Discrimination against disabled people in the workplace still common
Employment and discrimination lawyer Emma Satyamurti talks about new research published by Leigh on workplace attitudes to people with disabilities
Posted on 03 November 2014
Welfare minister Lord Freud’s recent remarks about paying some disabled people less than the minimum wage may have been taken slightly out of context in the ensuing media furore, but they certainly highlight the fact that when it comes to work (and indeed many areas of life), having a disability places you at a disadvantage from the get-go.
Freud is not alone in suggesting that disabled people’s work is worth less than the work of others; the justice minister Andrew Selous is reported to have suggested at a Tory conference fringe meeting that disabled people work harder because they are grateful to have a job.
But worrying though the attitudes revealed by such remarks are, we should not allow these recent events to distract us from the real issue: the significant barriers and discrimination faced by very many disabled people in the workplace.
Leigh Day today published a report of its recently commissioned research exploring the experiences of disabled people in, and trying to get into, work. Our findings show a mixed picture, with some encouraging data.
For example, 65% of disabled people requesting adjustments in the workplace got all or some of what they asked for. And the vast majority of respondents felt supported by colleagues and managers.
However our survey also highlighted the fact that prejudice and discrimination are still widespread and represent a significant impediment to disabled people’s access to work and career opportunities.
Nearly half of our disabled respondents said they would not feel comfortable disclosing their disability when applying for a job, with those suffering from mental illness being particularly wary.
This reflects a realistic concern that prospective employers would rather not employ a person with a disability. It also means that where the prospective employer participates in the ‘two-tick’ scheme guaranteeing an interview to disabled applicants who meet the basic job requirements, these applicants may not be able to take advantage of this.
Also of concern are our findings that 20% of disabled respondents felt they had suffered discrimination at work, and 15% had experienced discrimination when applying for jobs. Of those experiencing discrimination, 20% said that their health had suffered as a result.
As an employment and discrimination lawyer, and as a disabled person myself, I see at first-hand how much these issues matter at a human level, behind the statistics.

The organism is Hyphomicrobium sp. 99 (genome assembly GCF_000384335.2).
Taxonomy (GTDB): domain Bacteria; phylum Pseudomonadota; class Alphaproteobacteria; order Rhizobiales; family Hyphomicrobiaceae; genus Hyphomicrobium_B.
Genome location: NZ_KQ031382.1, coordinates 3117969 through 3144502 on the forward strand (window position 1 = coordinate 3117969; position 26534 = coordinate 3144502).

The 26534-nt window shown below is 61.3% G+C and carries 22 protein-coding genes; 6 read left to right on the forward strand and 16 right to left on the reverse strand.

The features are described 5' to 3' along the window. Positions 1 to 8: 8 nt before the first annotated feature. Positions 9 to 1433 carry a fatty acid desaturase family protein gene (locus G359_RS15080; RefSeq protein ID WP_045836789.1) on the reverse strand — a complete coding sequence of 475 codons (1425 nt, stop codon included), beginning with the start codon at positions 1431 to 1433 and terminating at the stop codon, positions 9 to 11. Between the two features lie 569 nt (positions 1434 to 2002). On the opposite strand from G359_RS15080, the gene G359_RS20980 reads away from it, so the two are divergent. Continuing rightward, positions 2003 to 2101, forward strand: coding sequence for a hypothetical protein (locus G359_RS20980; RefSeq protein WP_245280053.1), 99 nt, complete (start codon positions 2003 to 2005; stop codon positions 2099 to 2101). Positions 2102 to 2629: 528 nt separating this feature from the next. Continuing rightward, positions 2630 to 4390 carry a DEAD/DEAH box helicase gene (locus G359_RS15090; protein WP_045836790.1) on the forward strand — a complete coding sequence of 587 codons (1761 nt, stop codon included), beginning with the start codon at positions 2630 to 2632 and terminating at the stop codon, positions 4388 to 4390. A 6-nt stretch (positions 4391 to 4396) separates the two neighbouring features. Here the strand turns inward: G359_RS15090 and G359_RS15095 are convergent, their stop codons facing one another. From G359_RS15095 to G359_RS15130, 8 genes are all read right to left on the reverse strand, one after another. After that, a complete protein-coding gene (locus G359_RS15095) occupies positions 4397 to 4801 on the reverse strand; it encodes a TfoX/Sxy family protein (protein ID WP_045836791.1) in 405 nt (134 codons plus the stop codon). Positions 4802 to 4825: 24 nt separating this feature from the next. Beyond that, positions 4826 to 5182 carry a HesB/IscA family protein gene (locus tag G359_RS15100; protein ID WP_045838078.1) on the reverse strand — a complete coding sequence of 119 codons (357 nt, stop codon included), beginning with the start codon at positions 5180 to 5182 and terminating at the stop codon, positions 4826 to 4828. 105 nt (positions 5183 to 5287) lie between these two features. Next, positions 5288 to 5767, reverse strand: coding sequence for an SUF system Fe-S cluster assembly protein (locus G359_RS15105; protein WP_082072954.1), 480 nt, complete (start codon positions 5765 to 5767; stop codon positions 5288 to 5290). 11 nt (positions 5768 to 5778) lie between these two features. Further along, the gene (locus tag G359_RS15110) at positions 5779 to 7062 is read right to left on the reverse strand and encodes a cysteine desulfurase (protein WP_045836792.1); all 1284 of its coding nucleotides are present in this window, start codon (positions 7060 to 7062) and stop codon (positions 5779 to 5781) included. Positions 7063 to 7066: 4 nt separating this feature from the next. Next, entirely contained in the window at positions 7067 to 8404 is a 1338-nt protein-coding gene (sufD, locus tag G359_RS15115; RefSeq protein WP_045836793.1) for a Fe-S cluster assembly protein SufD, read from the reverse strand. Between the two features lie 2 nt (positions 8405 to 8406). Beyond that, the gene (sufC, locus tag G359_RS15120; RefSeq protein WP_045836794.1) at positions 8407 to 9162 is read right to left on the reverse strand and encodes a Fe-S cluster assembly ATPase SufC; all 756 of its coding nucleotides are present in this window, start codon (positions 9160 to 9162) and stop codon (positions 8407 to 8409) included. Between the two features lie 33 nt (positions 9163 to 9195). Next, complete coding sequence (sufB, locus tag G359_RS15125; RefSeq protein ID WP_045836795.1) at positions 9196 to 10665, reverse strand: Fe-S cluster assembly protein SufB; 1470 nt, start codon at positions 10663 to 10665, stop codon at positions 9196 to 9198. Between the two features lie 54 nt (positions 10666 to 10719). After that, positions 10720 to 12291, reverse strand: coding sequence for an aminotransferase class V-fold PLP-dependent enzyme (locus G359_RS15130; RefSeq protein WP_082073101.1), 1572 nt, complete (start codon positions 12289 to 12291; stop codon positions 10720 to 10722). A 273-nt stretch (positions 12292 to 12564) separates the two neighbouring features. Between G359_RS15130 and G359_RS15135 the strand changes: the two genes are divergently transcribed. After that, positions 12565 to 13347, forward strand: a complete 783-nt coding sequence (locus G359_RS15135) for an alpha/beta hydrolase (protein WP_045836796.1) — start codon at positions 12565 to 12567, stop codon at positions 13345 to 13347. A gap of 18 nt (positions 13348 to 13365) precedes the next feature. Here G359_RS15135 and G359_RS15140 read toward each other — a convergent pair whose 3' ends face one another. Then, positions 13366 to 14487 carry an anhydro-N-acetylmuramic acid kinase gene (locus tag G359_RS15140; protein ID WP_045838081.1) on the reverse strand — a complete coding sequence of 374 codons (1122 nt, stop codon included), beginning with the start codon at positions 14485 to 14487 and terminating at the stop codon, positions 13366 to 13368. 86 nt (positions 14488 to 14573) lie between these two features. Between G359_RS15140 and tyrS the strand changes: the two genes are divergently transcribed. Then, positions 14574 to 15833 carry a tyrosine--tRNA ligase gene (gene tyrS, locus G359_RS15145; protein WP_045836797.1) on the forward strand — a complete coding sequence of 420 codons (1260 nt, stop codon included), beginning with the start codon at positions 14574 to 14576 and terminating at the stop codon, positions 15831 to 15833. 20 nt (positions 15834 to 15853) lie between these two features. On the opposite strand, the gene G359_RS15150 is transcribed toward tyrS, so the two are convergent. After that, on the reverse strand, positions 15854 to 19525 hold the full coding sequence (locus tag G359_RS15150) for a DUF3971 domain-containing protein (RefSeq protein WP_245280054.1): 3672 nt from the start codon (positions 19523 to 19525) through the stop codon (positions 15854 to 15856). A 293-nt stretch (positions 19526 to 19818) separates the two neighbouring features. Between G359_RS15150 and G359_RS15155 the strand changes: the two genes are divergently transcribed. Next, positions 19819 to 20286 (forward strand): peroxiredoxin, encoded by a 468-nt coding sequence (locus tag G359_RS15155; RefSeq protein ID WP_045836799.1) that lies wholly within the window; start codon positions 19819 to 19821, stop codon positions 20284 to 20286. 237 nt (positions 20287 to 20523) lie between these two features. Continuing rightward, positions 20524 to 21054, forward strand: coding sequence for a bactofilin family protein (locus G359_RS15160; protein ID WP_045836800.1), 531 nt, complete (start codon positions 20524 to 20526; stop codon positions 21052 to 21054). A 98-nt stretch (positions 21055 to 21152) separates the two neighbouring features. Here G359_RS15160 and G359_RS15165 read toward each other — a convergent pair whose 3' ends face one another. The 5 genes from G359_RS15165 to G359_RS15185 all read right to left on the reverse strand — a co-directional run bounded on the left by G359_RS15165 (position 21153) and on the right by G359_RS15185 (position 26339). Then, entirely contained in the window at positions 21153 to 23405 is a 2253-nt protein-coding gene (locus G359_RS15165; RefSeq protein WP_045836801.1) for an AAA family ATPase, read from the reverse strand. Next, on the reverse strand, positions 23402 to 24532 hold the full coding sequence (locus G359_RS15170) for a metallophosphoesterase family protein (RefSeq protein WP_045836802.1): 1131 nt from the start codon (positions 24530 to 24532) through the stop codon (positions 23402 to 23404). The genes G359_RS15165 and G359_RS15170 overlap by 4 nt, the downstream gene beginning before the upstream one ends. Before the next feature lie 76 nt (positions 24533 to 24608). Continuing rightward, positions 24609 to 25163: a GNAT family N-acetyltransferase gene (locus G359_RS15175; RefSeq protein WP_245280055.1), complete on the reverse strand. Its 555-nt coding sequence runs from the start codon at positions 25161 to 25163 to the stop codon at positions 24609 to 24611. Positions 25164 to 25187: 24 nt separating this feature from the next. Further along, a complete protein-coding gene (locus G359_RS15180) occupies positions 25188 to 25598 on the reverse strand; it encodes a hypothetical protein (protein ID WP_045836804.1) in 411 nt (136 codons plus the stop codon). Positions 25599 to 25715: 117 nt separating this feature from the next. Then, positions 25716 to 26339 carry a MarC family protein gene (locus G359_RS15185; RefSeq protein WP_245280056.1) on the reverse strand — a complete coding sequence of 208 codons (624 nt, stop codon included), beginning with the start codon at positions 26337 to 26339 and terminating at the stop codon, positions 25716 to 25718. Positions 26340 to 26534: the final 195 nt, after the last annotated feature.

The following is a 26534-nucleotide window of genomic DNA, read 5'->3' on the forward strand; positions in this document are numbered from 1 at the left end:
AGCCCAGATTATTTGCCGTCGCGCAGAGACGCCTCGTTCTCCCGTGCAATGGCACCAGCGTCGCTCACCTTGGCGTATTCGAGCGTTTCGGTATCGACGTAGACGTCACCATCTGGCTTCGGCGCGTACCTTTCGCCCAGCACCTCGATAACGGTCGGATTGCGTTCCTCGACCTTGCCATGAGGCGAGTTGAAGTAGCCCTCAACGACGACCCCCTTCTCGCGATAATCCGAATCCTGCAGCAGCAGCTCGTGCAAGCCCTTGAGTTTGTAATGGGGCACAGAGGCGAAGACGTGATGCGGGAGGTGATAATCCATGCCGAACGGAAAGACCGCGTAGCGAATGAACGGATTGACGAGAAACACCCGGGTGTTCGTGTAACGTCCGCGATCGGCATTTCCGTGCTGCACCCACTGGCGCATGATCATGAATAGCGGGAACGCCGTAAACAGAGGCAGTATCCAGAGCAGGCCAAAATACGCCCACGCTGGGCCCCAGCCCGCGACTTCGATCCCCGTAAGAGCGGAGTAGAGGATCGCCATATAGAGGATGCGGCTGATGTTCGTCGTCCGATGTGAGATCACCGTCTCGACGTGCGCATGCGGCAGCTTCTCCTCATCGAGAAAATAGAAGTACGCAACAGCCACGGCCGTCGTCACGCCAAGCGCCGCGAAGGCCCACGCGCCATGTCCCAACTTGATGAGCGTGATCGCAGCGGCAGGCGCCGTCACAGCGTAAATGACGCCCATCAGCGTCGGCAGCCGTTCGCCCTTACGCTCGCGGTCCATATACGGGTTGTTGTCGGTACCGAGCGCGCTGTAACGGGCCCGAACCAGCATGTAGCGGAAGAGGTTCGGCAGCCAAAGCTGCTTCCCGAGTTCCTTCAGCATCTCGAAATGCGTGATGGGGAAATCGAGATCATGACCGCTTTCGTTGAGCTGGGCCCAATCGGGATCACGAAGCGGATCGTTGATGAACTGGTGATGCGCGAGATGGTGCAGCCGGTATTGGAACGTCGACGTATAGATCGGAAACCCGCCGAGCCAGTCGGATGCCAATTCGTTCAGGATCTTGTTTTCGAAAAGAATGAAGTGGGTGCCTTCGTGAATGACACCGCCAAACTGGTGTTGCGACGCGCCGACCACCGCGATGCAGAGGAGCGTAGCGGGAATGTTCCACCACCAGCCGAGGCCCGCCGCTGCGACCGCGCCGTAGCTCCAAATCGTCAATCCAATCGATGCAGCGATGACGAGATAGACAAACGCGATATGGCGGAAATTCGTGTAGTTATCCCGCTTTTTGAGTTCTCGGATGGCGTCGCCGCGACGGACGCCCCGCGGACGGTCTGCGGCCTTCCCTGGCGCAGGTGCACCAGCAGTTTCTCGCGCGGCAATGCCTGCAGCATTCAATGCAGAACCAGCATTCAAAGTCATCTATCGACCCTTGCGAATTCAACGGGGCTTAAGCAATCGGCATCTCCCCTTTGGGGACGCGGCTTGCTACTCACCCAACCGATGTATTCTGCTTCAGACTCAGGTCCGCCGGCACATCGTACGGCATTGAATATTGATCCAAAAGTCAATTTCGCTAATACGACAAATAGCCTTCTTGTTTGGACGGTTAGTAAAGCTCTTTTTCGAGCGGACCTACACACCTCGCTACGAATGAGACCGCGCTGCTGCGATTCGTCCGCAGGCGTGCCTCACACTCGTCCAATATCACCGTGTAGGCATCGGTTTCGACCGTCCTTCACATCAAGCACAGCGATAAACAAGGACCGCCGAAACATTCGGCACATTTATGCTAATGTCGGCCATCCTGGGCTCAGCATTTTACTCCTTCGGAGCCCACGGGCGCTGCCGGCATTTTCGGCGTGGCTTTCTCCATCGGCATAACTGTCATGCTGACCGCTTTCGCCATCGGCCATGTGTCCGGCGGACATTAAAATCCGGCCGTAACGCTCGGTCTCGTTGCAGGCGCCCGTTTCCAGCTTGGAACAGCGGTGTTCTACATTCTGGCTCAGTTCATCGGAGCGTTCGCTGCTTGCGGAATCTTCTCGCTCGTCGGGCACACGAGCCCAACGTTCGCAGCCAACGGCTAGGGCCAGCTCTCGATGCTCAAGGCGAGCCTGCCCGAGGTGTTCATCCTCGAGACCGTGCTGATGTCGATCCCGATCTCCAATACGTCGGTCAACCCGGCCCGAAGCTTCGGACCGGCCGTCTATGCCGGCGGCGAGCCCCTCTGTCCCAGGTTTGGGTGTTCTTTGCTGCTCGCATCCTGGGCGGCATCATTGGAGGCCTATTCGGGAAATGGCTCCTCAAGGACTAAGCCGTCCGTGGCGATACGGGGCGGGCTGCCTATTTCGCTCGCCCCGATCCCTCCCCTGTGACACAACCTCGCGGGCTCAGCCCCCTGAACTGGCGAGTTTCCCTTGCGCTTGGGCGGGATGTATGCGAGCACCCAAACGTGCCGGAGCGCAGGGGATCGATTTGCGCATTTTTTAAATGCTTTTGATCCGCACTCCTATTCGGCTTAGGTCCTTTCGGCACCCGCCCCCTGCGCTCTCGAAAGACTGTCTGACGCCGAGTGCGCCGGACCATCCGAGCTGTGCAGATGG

Work is (or should be) the main gateway to many of the most vital elements in a fulfilling life; financial independence, social inclusion, self-worth, status, and self-development to name a few. To be deprived of, or restricted in, one’s ability to fully participate in work is a very big deal. And government statistics show that this blighting of many disabled people’s life-chances is occurring on a large scale.
According to the 2012 Labour Force Survey, only 46.3% of disabled people of working age were employed, compared with 76.4% of working age non-disabled people. While of course some people with disabilities are not able to work, this is unlikely to account for such a substantial differential.
Prejudice is surely the most damaging and insidious barrier of all. The remedy for that is greater awareness and normalisation of disability so that it is no longer seen as something to be afraid of and avoided.
Campaigning organisations have an important role to play in taking this on; Scope’s recent ‘End the Awkward’ campaign stands out as a fantastic example of how addressing preconceptions head on can start to break down discriminatory attitudes towards disabled people. But people in positions of power have a responsibility to provide leadership in fostering the cultural changes that are needed if disabled people are to achieve equality.
Perhaps we should be grateful to Messrs Freud and Selous for unwittingly igniting a public outcry against bigoted attitudes towards disabled people. But that outcry is a storm in a teacup and soon life will be back to normal (Labour’s motion of no confidence was defeated on 29 October).
What we’ll be left with then, is the knowledge that discriminatory attitudes are alive and well at the very heart of government, another stark reminder of just how steep the path to true equality is.